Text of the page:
No. 302 Pittsburgh, 1983, Appeal from the Judgment of Sentence of February 23, 1983 in the Court of Common Pleas of Mercer County, Criminal Division, No. 457 Criminal 1981
Robert G. Kochems, Mercer, for appellant.
James P. Epstein, Assistant District Attorney, Sharon, for Commonwealth, appellee.
Brosky, Tamilia and Roberts, JJ. Brosky, J., concurs with statement. Roberts, J., concurs in the result.
[ 340 Pa. Super. Page 192]
Appellant brings this appeal from the judgment of sentence entered February 23, 1983 in the Court of Common Pleas of Mercer County. In a jury trial, appellant was convicted of burglary and simple assault, and sentenced to a term of imprisonment of four years to ten years on the burglary conviction. No sentence on the simple assault conviction was imposed. See 18 Pa.C.S.A. § 3502(d). Appellant filed a Motion to Modify the Sentence and Post-Trial Motions which were denied by the lower court.
Appellant challenges the propriety of the sentence imposed. He contends that the sentencing court impermissibly relied on the pre-sentence report because it did not indicate the dispositions of approximately twelve prior arrests allegedly involving appellant. Appellant also contends that his fifth amendment right against the self-incrimination was abridged because he was compelled to answer questions put to him by the sentencing court regarding the dispositions of those arrests. Lastly, appellant contends that the sentence imposed is excessive.*fn1 We find these contentions meritless, and, therefore, affirm.
[ 340 Pa. Super. Page 193]
Sentencing was conducted over the course of three separate days.*fn2 On February 11, 1983, appellant appeared before Judge Fornelli at which time questions arose pertaining to the presentence report indicating twelve prior arrests allegedly involving appellant. Trial counsel and the court engaged in the following colloquy:
MR. KOCHEMS [trial counsel]: . . . I would like to point out that we have some problem with the number of arrests shown and as having taken place in Ohio. The incidents are not specific enough and cover an extensive period of time, nor do they reflect dispositions in that we are able to determine whether or not those were all this particular Keith Allen's. He does have some recollection of at least one arrest in Ohio and being on probation therefor . . . .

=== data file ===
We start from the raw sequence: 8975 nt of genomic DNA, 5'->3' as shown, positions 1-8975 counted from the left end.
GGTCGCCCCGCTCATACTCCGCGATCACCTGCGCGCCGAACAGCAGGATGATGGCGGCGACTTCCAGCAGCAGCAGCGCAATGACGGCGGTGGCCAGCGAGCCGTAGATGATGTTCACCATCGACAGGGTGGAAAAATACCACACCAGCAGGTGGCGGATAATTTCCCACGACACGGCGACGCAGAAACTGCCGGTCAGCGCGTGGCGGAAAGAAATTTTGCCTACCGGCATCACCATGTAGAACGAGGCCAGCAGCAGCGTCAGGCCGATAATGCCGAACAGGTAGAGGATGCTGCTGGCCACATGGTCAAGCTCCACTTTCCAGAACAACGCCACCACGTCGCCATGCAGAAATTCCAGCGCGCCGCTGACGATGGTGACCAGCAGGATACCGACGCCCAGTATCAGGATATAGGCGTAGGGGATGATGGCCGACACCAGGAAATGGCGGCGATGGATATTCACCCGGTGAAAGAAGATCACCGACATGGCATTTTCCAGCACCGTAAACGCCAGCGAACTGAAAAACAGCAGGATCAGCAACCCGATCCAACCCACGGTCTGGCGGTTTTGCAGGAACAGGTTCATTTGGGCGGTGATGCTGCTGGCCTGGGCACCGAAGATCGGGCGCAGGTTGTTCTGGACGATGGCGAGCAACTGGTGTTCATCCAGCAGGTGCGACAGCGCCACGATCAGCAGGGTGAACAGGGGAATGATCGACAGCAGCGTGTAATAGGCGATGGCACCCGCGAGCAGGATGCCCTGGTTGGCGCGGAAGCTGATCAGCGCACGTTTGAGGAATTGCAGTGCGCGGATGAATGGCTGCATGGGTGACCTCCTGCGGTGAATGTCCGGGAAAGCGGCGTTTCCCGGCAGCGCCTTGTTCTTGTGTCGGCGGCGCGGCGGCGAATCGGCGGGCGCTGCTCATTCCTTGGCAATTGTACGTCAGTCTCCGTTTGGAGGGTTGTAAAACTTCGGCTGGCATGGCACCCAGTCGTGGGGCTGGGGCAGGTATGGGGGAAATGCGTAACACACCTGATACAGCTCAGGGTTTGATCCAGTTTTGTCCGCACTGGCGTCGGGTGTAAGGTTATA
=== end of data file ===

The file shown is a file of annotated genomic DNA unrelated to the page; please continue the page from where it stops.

THE COURT: How may of the prior records do you question?
MR. KOCHEMS: All of them except, perhaps, one theft charge, Your Honor.
THE COURT: I'm not going to sentence this man this morning if there is any question on his prior record which weighs very heavily on his sentence I intend to impose on him . . . .
On February 15, 1983, appellant and trial counsel reappeared before Judge Fornelli at which time trial counsel informed the court that he was unable to corroborate the
[ 340 Pa. Super. Page 194]
arrest record, and that appellant would refuse to answer the court's questions regarding it on fifth amendment grounds. The following colloquy ensued:
THE COURT: Mr. Kochems, as you know at the sentence in this case you had indicated that you had not had an opportunity to fully verify the prior record of the defendant and that there was some question as to the prior record.
I would like to know which, if any, of the prior record data on the P.S.I. is considered to be inaccurate?
MR. KOCHEMS: Your Honor, it is our position, not that we didn't have the opportunity to verify it, but it does not reflect the disposition of the charges in Ohio, except in one instance. It is our position, therefore, under Section 9737 of the 42 Pennsylvania Consolidated Statutes that the record is not admissible and may not be considered by the Court.
THE COURT: Well, I suppose the first thing is to ask Mr. Allen.
MR. KOCHEMS: Your Honor, we don't believe Mr. Allen has to cooperate in a pre-sentence report and he has an absolute right to maintain silence at this time because he has post-trial motions pending and that, we think, this goes to some type of jeopardy that he would be placed in by the Court.
After further dialogue between the court and counsel, the court, expressing the belief defendant had the obligation to answer questions regarding prior offenses to the court, continued the proceeding to permit counsel to brief the issue. (N.T. pp. 6-8, 15). Sentencing was ...